How well can you improve a horses jumping form?
My friend is looking for a horse and she found one that she really likes but his jumping form isn't so good. He is very green, an OTTB with not a lot of over fences training. He is extremely brave and a pleasure to ride. The horse is owned by a friend of a friend and our friend test rode him to see if his form improved if the jumps got bigger. They were up to 4'3" and he was not touching anything but still jumping behind at the knee (knees lagging behind, not tucked up). She really likes him a lot but we are not sure if this is something that we can work on in training (we have a trainer) or will never change. She'd like to do Equitation and or hunters, but honestly, she hasn't really ridden in about 6 months since the horse she was leasing went lame so she'd do jumpers too if needed. She just wants to ride something fun and trustworthy.
Just wondering if anyone had any experience with this. She has a video that I can post of him jumping higher but here is one example at a lower height.
does this really look that bad? I know it's not good for a hunter but wouldn't he be fine for jumpers?
Sep 8, 2012 9:22am | Facebook
O_O I apologize if this sounds rude, but that horse does not need to be jumping much over 2'6" for a while. In the first video, he is so incredibly strung out, and in the second video he's not much better.
Quality of canter = quality of jump. If you have a crappy, long, unbalanced canter your horse isn't going to jump in a scopey, nice form. Period. End of story. This horse needs to go back to ground work to become more adjustable, responsive, and balanced. And he needs to cut out that head tossing thing. It's one of the most irritating things I see in a good deal of horses that jump nowadays.
Now, to answer your question, for the most part I've always been told you can fix a horse with a bad front end but you really can't fix a horse that doesn't have a catty, snappy hind end. So with this guy I would say yes, you can improve his front-end style. It's going to take a lot of want I mentioned above though. He needs to be able to maintain an established, balanced canter and be responsive to you, the rider, without throwing his head around. I''d be doing a whole lot of flatwork with him and once he starts to become more established in his flatwork I'd be doing a lot of grid-work with him. He needs to learn to jump from the base of the jump, not from a stride and a half out, and he won't be physically strong enough to jump from the base of the jump until he can be balanced and relaxed in the canter.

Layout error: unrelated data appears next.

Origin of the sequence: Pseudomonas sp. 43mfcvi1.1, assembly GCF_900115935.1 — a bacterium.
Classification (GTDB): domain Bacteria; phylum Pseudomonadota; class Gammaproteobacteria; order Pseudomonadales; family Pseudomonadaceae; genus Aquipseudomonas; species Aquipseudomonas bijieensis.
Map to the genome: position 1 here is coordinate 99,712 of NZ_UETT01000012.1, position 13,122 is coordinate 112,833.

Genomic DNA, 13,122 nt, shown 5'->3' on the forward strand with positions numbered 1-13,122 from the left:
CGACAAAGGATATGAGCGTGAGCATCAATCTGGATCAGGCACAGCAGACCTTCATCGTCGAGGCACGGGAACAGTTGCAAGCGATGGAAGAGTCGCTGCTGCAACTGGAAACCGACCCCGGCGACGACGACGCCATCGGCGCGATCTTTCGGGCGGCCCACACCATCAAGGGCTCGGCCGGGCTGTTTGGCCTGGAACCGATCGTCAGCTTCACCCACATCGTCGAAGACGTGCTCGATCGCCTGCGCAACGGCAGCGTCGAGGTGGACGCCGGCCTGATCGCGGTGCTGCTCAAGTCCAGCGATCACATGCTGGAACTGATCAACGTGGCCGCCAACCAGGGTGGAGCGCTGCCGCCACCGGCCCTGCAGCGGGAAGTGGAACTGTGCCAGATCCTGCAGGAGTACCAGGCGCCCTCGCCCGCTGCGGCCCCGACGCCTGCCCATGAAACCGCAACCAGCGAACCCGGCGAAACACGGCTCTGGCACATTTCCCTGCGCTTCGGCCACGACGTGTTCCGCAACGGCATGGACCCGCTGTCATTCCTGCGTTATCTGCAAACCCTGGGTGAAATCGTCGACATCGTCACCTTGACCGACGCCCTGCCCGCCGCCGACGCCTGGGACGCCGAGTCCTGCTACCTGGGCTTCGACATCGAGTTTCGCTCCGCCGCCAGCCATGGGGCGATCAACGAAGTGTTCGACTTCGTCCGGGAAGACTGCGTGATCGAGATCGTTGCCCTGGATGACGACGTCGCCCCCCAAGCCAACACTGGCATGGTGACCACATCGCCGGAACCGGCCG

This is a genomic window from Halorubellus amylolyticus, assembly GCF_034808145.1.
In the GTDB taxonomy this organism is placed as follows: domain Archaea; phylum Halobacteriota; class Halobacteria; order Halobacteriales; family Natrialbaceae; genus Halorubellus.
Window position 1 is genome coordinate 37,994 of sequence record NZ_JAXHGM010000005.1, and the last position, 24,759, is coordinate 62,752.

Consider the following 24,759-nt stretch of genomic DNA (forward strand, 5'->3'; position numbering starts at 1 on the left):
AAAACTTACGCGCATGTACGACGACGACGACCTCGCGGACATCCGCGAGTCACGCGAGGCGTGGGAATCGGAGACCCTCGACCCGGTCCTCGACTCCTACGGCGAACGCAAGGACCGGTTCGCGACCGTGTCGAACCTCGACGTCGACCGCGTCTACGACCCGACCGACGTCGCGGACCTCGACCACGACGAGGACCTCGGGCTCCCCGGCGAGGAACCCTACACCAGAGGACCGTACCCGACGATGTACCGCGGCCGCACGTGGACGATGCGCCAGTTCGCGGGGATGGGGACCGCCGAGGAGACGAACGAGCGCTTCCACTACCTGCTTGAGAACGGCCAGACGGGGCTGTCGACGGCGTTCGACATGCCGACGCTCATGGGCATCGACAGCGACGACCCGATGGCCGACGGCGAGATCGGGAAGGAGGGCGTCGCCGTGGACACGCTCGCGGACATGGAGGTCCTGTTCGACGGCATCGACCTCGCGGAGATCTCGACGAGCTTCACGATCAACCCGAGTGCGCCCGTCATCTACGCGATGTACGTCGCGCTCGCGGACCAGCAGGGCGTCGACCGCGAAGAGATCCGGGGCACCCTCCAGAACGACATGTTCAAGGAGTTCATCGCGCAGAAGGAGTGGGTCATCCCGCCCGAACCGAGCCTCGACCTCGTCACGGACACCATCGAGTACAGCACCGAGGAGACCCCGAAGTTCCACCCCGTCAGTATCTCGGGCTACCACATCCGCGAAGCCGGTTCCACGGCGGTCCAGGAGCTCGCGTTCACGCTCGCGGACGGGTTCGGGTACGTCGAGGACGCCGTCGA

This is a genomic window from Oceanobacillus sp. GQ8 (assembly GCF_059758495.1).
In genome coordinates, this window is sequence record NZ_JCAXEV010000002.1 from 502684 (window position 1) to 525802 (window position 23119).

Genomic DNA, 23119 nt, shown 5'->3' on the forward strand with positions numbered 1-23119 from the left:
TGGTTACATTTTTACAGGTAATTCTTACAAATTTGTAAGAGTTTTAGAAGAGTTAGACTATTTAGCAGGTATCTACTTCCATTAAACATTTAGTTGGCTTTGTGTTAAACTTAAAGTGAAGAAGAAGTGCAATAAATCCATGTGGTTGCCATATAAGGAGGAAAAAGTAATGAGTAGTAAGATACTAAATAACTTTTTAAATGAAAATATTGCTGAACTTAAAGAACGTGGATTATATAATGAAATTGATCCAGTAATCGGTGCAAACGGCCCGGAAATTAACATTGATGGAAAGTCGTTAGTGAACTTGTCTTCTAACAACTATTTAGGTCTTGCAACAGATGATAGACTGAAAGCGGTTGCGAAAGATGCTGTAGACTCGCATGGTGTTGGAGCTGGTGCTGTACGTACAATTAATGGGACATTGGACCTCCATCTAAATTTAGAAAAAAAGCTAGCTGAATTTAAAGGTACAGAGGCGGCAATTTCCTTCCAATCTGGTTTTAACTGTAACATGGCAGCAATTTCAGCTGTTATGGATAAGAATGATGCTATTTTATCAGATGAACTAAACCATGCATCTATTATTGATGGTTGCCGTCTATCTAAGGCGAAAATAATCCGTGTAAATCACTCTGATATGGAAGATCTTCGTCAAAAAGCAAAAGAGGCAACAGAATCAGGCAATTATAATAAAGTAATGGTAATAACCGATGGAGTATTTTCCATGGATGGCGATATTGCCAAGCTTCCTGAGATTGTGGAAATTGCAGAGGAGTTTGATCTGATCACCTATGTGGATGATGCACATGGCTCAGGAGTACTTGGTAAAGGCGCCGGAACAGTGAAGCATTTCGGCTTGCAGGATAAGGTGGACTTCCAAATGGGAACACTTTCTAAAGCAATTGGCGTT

I know you said he's green and I can definitely tell. If you friend wants a fun, reliable horse, this is not the horse for her right now and she should keep looking.
yes, I agree he's not ready for this for his actual training. they just wanted to see if he snapped up his knees when the jumps were higher. I'm surprised they went THAT high with the jumps but well... whatever.
Thanks for the response =)
Some horses never have perfect hunter knees, but they jump high enough over that it doesn't matter. This could be one of those horses, but since he's still green and, let's be honest, getting run at the jumps, he might just need some extra work put into him.
It's just so hard to tell what a horse "could" be. He needs a ton of work but he's honest and brave even with bad distances. Obviously, she has a road ahead! She said he doesn't have a half halt at all so it's really tough to add. If she buys him then she can work with ground poles, cavaletti, grids etc and fix that part.
Thanks for the response.
see i struggle with this sort of thing. This pony is game. He's packing that rider around and letting her miss miss miss to the distances. His form isn't superb, but he's honest and gets his butt out of the way over fences. I'm a jumper rider and i bought my horse simply on talent. He can jump the meter thirties in the most impeccable form... but he's a spook, and he's not really all that honest. So, as it always is with horses, sometimes we have to take them for the good, the bad, and the ugly! hahaha!
Needless to say, i'd buy him. I'd buy him up, put six month on him, take him to a few shows, and sell him as a ammy friendly jumper. :)
Yes, to an extent, you can fix his form.
However, that horse is going to need some retraining. I'm no professional but geez. That was not pretty. If I bought him, I'd go WAY back in his training. So keep that in mind, as that is time consuming.
Coming from someone who is having to retrain a young horse, it is frustrating. But if the horse has the right temperament, worth it! :) I agree with Oxer.
I think the horse is cute. And obvious very willing, despite being ran at fences and not hitting any distances.
(I'd take him!)
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